Kim Dae Jung, Architect of the Korean Sunshine Policy, 2000 Nobel Peace Prize Laureate

A democracy activist under the repressive Park regime in South Korea, Kim Dae Jung survived three assassination attempts and a death sentence before being elected President of South Korea. He went on to institute the first peace process in history with North Korea.

Kim Dae Jung was first elected to South Korea’s National Assembly in 1961. One month later, Gen. Park Chung-hee seized control of the government through a military coup, voiding the election and launching Kim’s career as a fiery and popular opposition figure.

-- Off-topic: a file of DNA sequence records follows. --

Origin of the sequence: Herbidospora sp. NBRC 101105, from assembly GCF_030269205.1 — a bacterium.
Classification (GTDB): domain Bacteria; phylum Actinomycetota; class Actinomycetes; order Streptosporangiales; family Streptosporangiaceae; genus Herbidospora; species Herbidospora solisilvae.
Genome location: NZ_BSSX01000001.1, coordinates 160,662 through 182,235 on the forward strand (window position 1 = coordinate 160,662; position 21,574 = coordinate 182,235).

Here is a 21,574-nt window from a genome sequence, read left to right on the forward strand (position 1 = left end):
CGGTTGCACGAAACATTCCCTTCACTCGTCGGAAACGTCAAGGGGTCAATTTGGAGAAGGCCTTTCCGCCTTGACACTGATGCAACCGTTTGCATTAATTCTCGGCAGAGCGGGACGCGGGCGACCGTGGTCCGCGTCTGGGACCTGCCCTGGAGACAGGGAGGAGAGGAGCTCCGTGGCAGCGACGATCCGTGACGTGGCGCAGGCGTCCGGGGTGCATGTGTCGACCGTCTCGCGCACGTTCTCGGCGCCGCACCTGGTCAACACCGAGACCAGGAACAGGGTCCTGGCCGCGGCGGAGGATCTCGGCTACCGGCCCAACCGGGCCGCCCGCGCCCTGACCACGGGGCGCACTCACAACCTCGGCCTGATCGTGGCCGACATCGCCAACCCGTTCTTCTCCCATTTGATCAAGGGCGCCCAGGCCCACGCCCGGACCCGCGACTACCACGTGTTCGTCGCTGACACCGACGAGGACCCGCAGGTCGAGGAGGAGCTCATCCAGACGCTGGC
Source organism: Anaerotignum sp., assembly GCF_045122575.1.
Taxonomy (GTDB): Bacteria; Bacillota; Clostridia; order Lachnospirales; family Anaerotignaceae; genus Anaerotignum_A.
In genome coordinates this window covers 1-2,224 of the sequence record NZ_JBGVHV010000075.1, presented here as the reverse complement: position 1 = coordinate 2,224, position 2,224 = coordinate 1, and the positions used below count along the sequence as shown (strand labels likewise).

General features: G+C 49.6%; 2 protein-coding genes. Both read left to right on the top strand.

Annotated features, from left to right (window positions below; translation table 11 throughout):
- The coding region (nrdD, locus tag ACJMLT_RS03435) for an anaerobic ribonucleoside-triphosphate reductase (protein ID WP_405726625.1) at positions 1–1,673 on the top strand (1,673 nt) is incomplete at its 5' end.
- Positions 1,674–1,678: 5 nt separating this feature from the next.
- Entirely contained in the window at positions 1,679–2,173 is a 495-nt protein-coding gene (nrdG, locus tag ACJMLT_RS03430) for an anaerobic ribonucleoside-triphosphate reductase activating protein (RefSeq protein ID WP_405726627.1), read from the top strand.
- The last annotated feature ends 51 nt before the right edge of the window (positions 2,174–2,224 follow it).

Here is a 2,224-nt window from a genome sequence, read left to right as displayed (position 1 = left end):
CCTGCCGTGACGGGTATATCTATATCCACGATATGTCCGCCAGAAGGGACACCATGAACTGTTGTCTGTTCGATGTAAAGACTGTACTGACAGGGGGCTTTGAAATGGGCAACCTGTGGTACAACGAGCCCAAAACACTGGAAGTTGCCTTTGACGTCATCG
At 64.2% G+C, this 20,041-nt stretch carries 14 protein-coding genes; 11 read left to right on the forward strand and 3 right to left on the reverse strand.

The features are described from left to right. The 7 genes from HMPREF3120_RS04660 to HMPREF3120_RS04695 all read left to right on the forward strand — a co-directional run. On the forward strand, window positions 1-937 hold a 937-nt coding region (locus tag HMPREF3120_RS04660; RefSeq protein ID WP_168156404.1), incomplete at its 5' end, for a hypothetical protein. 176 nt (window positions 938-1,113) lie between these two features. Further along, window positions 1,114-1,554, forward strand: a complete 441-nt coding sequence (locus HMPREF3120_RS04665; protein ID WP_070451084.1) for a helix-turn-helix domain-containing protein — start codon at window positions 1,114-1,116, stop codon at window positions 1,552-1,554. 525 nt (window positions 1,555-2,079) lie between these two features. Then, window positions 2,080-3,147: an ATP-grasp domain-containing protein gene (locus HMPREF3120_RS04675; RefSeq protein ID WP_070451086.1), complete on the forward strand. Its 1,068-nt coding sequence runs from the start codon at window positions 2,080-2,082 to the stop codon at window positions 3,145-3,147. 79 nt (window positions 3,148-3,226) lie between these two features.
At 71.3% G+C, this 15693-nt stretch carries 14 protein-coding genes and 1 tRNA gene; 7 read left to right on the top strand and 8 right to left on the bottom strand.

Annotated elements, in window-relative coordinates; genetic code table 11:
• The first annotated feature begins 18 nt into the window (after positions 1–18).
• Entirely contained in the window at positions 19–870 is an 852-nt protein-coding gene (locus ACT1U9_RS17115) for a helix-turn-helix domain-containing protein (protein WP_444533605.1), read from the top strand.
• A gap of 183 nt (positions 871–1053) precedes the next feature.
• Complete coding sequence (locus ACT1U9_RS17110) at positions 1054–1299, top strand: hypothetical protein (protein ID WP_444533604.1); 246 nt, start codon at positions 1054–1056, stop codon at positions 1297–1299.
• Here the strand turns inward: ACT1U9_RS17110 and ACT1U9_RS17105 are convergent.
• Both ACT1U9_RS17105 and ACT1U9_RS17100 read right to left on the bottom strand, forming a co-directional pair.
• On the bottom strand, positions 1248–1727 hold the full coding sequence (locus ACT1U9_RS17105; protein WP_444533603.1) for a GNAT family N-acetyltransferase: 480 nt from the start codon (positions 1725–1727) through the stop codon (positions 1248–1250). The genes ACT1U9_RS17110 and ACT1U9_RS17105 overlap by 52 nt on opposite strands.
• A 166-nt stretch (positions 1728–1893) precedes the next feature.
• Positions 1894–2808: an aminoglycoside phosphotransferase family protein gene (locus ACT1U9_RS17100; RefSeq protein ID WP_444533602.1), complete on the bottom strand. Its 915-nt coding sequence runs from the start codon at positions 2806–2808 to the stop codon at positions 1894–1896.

In 1971, in his first presidential race, Kim won 46 percent of the vote running against Park. A month later, as he was headed to a rally in Seoul, a truck turned directly into the path of his car, forcing him off the road and killing two others in what is widely believed to have been an assassination attempt.

During his decades-long struggle as an opposition leader Kim endured a kidnapping, repeated arrests, beatings, exile and a death sentence before he finally won the presidency in 1997, after the fall of the military government.